119: Robert Shannon, U.S. Olympian, Alternate was Floyd Favors of Capitol Heights, MD

125: Meldrick Taylor, U.S. Olympian, Alternate was Andrew Minsker of Milwaukie, OR

132: Pernell Whitaker, U.S. Olympian, Alternate was Joey Belinc of Everette, WA

139: Jerry Page, U.S. Olympian, Alternate was Tim Rabon of Broussard, LA

147: Mark Breland, U.S. Olympian, Alternate was Louis Howard of St. Louis, MO

156: Frank Tate, U.S. Olympian, Alternate was Ron Essett of Indianapolis, IN

165: Virgil Hill, U.S. Olympian, Alternate was Michael Nunn of Davenport, IA

178: Evander Holyfield, U.S. Olympian, Alternate was Rickey Womack of Detroit

201: Henry Tillman, U.S. Olympian, Alternate was Mike Tyson of Catskill, NY

201+: Tyrell Biggs, U.S. Olympian, Alternate was Craig Payne of Livonia, MI

The alternates likely would have won multiple golds as well. Both Favors and Womack were reigning world amateur champs who didn't make the team and Tyson and Nunn were both future professional world champions. Furthermore, Belinc, Rabon and Payne all scored wins over their counterparts either at the Trials or Box-Offs (as did Womack and Nunn). Overall, an impressive group of alternates.

What is the minimum age for professional boxing?

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in u.k the cut of age is usally 35 years old. but legally there is no age limit. and as for usa and north America. It all depends on which state you apply and depends on if you can pass the medical. but useally you shoul be able to get a pro boxing licence up into your late forties.

In what year was boxing introduced in the Olympics?

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Boxing debuted at the 1904 Games in St. Louis.

How many countries have boxing?

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At the 2008 Games in Beijing, 77 countries sent athletes to compete in boxing:

Algeria

Argentina

Armenia

Australia

Azerbaijan

Bahamas

Belarus

Botswana

Brazil

Bulgaria

Cameroon

Canada

Central African Republic

China

Colombia

Croatia

Cuba

Dominican Republic

DR Congo

Ecuador

Egypt

France

Gambia

Georgia

Germany

Ghana

Great Britain

Greece

Grenada

Guatemala

Haiti

Hungary

India

Iran

Ireland

Italy

Japan

Kazakhstan

Kenya

Kyrgyzstan

Lesotho

Lithuania

Madagascar

Mauritius

Mexico

Moldova

Mongolia

Montenegro

Morocco

Namibia

Nigeria

North Korea

Papua New Guinea

Philippines

Poland

Puerto Rico

Romania

Russia

Samoa

Sierra Leone

South Africa

South Korea

Spain

Sri Lanka

Sweden

Tajikistan

Thailand

Tunisia

Turkey

Turkmenistan

Uganda

Ukraine

United States

Virgin Islands

Uzbekistan

Venezuela

Zambia

Did Mike Tyson go to the Olympics?

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Yes he did. In 1992, he was given a sentence of just over 10 years after being convicted of the rape of 18 year old Desiree Washington. He was released in 1995 after serving three years of his sentence.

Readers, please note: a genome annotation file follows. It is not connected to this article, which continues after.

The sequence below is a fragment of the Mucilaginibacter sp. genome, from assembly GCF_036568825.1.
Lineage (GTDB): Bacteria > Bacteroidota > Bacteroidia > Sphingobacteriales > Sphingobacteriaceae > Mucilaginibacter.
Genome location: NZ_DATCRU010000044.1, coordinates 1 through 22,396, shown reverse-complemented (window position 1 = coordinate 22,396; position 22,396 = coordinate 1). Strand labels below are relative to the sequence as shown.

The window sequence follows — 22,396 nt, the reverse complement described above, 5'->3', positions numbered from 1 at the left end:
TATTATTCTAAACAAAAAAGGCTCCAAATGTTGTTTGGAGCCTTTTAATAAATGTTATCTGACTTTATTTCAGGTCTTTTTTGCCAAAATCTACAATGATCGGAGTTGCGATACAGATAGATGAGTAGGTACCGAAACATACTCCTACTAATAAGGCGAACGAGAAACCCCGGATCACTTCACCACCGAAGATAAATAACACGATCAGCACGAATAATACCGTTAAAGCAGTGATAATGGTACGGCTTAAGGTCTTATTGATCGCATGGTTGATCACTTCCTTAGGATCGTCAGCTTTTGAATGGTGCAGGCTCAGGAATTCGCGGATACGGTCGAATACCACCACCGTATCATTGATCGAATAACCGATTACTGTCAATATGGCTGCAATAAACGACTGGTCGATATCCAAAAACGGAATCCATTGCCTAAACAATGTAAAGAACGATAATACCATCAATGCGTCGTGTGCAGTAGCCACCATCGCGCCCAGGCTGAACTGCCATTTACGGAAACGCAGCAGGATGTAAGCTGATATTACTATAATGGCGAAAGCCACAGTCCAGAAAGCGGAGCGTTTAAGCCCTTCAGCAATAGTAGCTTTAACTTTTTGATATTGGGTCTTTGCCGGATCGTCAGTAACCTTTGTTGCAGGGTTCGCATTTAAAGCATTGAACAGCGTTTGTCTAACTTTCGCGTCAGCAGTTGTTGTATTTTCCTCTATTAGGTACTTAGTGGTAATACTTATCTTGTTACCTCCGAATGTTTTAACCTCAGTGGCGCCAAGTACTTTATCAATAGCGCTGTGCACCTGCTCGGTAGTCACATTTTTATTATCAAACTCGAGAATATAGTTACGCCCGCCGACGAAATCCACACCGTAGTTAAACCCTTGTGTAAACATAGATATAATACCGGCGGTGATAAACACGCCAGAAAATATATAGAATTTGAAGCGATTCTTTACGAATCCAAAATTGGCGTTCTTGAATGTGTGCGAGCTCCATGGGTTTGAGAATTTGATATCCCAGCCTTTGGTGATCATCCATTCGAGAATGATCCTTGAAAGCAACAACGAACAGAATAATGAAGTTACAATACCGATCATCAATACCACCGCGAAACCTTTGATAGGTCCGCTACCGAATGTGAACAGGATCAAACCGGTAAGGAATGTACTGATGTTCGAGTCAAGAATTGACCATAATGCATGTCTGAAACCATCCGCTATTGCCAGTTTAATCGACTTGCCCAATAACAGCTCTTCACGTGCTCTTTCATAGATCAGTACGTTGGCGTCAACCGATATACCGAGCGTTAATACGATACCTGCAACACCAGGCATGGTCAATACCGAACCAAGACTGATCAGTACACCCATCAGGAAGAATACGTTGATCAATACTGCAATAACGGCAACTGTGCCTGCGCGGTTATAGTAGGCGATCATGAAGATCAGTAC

'How does the Philippines sports affect the economy of the Philippines?

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The Philippine sports are part of the Philippine Tourism. When Philippine sports are known to other countries, this brings new investors in the country and ultimately contrbiutes to the upliftment of the economy in general opening newer jobs and more opportunities for the Filipino people.

How many medals did Dawn Fraser Win?

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Dawn Fraser won 9 Olympic medals, 4 of which were gold. She won gold in the 100 meter freestyle at the 1956, 1960, and 1964 Games and gold in the 4x100 meter freestyle relay at the 1956 Games.

How many olympic medals did Muhammad ali win?

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he won one medal and threw it in the river after being refused in a restoraunt

Who are some famous Olympic boxing champions?

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Through the 2008 Games in Beijing, seven boxers have won three medals in boxing:

1) László Papp, Hungary - 3 gold

2) Félix Savón, Cuba - 3 gold

3) Teófilo Stevenson, Cuba - 3 gold

4) Boris Lagutin, USSR - 2 gold, 1 bronze

5) Oleg Saitov, Russia - 2 gold, 1 bronze

6) Zbigniew Pietrzykowski, Poland - 1 silver, 2 bronze

7) Arnold Vanderlijde, Netherlands - 3 bronze

Who determines the ring size for a boxing match and why?

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Asked by Lilbit329

The rules for boxing are determined by the governing body. They set the standards for the ring as well as the other rules for activities.

Who is the worst ever boxer?

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Asked by Wiki User

Here is my top 15 list:
1. Manny Pacquaio
2. Muhammad Ali
3. Jack Dempsey 4. Oscar De La Hoya 5. Rocky Marciano 6. James Toney 7. Jack Johnson
8. Gene Tunney
9. Lennox Lewis
10. Vitali Klitschko
11. Harry Greb 12. Primo Carnera 13. Roy Jones Jr. 14. Mike Tyson 15. Julio Cesar Chavez

What Similarities between modern Olympic boxing and ancient Olympic boxing?

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Asked by Wiki User

well, in ancient boxing they wore gloves and there were no time limits/breaks

List of boxing club in Karachi?

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nazimabad,ubl sport complex, near hill park

What is the future outlook for professional boxing?

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The outlook for professional boxing is mixed at best. The heavyweight division, traditionally the most popular division, hasn't had a popular champion since Evander Holyfield and doesn't have the big draw it once had. However, lower weight fighters like Floyd Mayweather continue to capture attention and draw big purses. Also, the rise of ultimate fighting has taken a huge bite out of boxing's popularity with younger audiences. Finally, fewer Americans are going into boxing in favor of other athletic endeavors.